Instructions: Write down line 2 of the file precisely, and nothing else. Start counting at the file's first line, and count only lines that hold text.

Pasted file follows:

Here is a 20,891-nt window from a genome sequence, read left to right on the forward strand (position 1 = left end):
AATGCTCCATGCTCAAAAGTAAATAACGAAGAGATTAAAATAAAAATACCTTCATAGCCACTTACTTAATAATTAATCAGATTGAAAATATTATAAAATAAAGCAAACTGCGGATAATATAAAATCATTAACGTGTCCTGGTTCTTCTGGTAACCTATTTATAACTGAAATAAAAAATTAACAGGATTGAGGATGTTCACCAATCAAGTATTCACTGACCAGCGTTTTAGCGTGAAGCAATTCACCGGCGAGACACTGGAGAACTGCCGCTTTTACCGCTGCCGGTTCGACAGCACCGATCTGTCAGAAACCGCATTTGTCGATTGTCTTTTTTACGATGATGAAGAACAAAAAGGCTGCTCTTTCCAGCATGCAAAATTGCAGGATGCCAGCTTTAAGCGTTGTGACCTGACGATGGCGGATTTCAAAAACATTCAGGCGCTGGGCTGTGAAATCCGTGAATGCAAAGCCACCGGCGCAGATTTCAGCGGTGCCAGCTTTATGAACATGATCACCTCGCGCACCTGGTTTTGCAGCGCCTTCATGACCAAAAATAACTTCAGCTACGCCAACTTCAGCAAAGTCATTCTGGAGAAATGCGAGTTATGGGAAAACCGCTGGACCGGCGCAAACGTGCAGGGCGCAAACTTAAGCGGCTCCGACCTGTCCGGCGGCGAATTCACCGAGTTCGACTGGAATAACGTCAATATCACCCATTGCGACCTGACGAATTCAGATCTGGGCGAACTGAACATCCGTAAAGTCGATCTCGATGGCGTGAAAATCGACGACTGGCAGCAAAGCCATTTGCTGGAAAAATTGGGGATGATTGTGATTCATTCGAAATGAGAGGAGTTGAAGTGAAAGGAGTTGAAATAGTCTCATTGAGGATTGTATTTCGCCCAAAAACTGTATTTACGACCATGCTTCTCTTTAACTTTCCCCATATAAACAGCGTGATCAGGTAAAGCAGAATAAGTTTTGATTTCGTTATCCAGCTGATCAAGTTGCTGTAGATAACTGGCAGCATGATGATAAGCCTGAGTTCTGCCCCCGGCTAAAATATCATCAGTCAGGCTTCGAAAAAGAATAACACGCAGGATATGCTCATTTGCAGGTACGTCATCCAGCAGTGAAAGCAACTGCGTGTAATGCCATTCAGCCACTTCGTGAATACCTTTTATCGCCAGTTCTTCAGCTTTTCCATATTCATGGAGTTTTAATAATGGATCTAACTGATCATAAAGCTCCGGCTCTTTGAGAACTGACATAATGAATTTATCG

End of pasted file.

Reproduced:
AATGCTCCATGCTCAAAAGTAAATAACGAAGAGATTAAAATAAAAATACCTTCATAGCCACTTACTTAATAATTAATCAGATTGAAAATATTATAAAATAAAGCAAACTGCGGATAATATAAAATCATTAACGTGTCCTGGTTCTTCTGGTAACCTATTTATAACTGAAATAAAAAATTAACAGGATTGAGGATGTTCACCAATCAAGTATTCACTGACCAGCGTTTTAGCGTGAAGCAATTCACCGGCGAGACACTGGAGAACTGCCGCTTTTACCGCTGCCGGTTCGACAGCACCGATCTGTCAGAAACCGCATTTGTCGATTGTCTTTTTTACGATGATGAAGAACAAAAAGGCTGCTCTTTCCAGCATGCAAAATTGCAGGATGCCAGCTTTAAGCGTTGTGACCTGACGATGGCGGATTTCAAAAACATTCAGGCGCTGGGCTGTGAAATCCGTGAATGCAAAGCCACCGGCGCAGATTTCAGCGGTGCCAGCTTTATGAACATGATCACCTCGCGCACCTGGTTTTGCAGCGCCTTCATGACCAAAAATAACTTCAGCTACGCCAACTTCAGCAAAGTCATTCTGGAGAAATGCGAGTTATGGGAAAACCGCTGGACCGGCGCAAACGTGCAGGGCGCAAACTTAAGCGGCTCCGACCTGTCCGGCGGCGAATTCACCGAGTTCGACTGGAATAACGTCAATATCACCCATTGCGACCTGACGAATTCAGATCTGGGCGAACTGAACATCCGTAAAGTCGATCTCGATGGCGTGAAAATCGACGACTGGCAGCAAAGCCATTTGCTGGAAAAATTGGGGATGATTGTGATTCATTCGAAATGAGAGGAGTTGAAGTGAAAGGAGTTGAAATAGTCTCATTGAGGATTGTATTTCGCCCAAAAACTGTATTTACGACCATGCTTCTCTTTAACTTTCCCCATATAAACAGCGTGATCAGGTAAAGCAGAATAAGTTTTGATTTCGTTATCCAGCTGATCAAGTTGCTGTAGATAACTGGCAGCATGATGATAAGCCTGAGTTCTGCCCCCGGCTAAAATATCATCAGTCAGGCTTCGAAAAAGAATAACACGCAGGATATGCTCATTTGCAGGTACGTCATCCAGCAGTGAAAGCAACTGCGTGTAATGCCATTCAGCCACTTCGTGAATACCTTTTATCGCCAGTTCTTCAGCTTTTCCATATTCATGGAGTTTTAATAATGGATCTAACTGATCATAAAGCTCCGGCTCTTTGAGAACTGACATAATGAATTTATCG